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Light up Downtown Ocean City

The 2017 Light Up Downtown Event will be 2-6 p.m. Saturday, Nov. 18 at the Inlet.

Those of you who don’t know are welcome to swing by Northside Park or check out the photos of the annual Ocean City Christmas Parade, but you also might just take my word for it: Ocean City is really into Christmas. The people and institutions enjoy it as an event as much as as a holiday.

I have a working theory about this:

Mostly, we love having guests. But just like having guests in your home for a massive party, the enthusiasm and house-pride is tempered by the stress of trying to make everyone feel at home. Similarly, during the summer, it is a pleasure to have visitors, but it is really during the off season that Ocean City shines. It’s a simple question of volume, we can pay more attention to more people off season, and we really get to show off.

Light Up Downtown
Irelyn Cooney and Kaydin Jones volunteered at Harrison’s, handing out hot chocolate.

Inexpensive exclusivity

Although the hotel rooms are less expensive, there is a sense of exclusivity that comes with the winter. People can be better served and tend to have an excellent time despite the reduced crowds. Beyond all of this is the opportunity for locals to do “touristy” things. Dropping the hipster pretense that there is a barrier between things that tourists do that locals don’t like to do is a relief once the weather breaks (or, I guess, unbreaks).
Add to that the nostalgia of those who have been wintering in Ocean City for generations, and it isn’t difficult to see the appeal of the movement to return to decorating Ocean City’s Downtown for Christmas in a big way. With that in mind, several locals have initiated an effort to return to the days when the Downtown was dressed to the nines for Christmas.

Ocean City Winterfest 2017! Your Guide to Winter in Ocean City Md

A Winterfest Excursion – Things to Do in Ocean City Maryland It was a cold night as we drove along the Route 90 into Ocean City. From the bridge, you could see the array of lights set along the coastline, illuminating the buildings all around town.

Revisiting the past

The Downtown Association of Ocean City has been working toward the goal of bringing some more focus to Downtown Ocean City over the winter holidays. Although the arcades and several of the restaurants and shops stay open all year, Downtown has a reputation for being a summertime place. So aligned with the beach is the downtown that people assume there is closed. Which is too bad, because there are plenty of things to do, especially on the weekends. The Downtown Association folks have been working for years to bring more and better Christmas decorations to the neighborhood as a way of reminding people that it still is there and still is an attraction.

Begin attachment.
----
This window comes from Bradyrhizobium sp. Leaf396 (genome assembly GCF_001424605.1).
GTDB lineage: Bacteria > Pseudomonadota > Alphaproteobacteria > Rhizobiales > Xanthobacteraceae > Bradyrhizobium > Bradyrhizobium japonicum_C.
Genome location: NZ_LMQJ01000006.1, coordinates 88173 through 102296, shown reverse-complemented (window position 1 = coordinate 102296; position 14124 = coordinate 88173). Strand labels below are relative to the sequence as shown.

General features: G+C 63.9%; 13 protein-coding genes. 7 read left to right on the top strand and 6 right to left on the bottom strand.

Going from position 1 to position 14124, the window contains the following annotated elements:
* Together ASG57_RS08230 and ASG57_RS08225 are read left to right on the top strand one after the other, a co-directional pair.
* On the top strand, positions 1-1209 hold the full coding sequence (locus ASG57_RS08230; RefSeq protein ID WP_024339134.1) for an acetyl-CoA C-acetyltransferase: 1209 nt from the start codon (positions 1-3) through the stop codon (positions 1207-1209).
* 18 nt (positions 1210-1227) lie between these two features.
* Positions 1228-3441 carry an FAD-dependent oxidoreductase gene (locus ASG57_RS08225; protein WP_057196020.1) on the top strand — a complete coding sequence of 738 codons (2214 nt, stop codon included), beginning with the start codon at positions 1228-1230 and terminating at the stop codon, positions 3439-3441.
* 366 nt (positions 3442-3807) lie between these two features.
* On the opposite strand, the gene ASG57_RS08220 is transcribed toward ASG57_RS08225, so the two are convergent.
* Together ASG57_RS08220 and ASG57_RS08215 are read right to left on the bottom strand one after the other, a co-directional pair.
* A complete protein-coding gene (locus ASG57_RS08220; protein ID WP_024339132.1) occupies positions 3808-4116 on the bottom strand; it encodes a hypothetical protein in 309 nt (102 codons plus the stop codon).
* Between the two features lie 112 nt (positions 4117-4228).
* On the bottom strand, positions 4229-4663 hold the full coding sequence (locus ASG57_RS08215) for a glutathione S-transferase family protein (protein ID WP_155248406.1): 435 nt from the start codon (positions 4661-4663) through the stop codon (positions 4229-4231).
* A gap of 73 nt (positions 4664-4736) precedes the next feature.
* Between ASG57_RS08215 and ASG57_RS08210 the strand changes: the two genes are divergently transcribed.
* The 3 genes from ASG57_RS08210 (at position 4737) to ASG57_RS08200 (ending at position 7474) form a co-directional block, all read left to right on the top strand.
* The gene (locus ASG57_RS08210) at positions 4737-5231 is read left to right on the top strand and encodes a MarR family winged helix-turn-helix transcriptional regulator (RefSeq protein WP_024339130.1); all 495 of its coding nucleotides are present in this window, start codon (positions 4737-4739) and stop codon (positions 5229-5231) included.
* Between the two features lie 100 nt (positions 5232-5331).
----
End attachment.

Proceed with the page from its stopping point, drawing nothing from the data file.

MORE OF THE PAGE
The difficulty is that some of the things that used to be done in the area (such as a massive Christmas light display on the beach) are impractical because of the weather. The reason that the Downtown doesn’t have these major displays anymore is because of storms that had blown them down or sent in the ocean to take the displays out to sea. The new plan is to Light Up Downtown in a way that is more weather-resistant.

ocean city downtown
Volunteers at the end of a long shift but an exciting evening.

Endgame is near and far

Each year the Downtown Association of Ocean City raises a little more money and can purchase more decorations. According to Tiffany Phillips, who runs the association, the city has committed to storing and erecting any lights the association buys. Her vision is eventually to have the entire Downtown all lit up, from the beach to the bay. It is a goal they get a little closer to with each event. The expectation is it will be something that is improved upon every year, which might be the first step toward a year-round revival in the seaside downtown.

If you are interested in volunteering with the association or in donating toward their cause, visit www.downtownassociation.net/


Tony Russo
Tony Russohttp://Ossurynot.com
Tony Russo has worked as a print and digital journalist for the better part of the 21st century, writing for and editing regional weeklies and dailies before joining the team that produces OceanCity.com and ShoreCraftBeer.com among other destination websites. In addition to having documented everything from zoning changes to art movements on the Delmarva Peninsula, Tony has written two books on beer for the History Press. Eastern Shore Beer was published in 2014 and Delaware Beer in 2016. He lives in Delmar, Md. with his wife Kelly and the only of his four daughters who hasn't moved out. Together they keep their two dogs comfortable.

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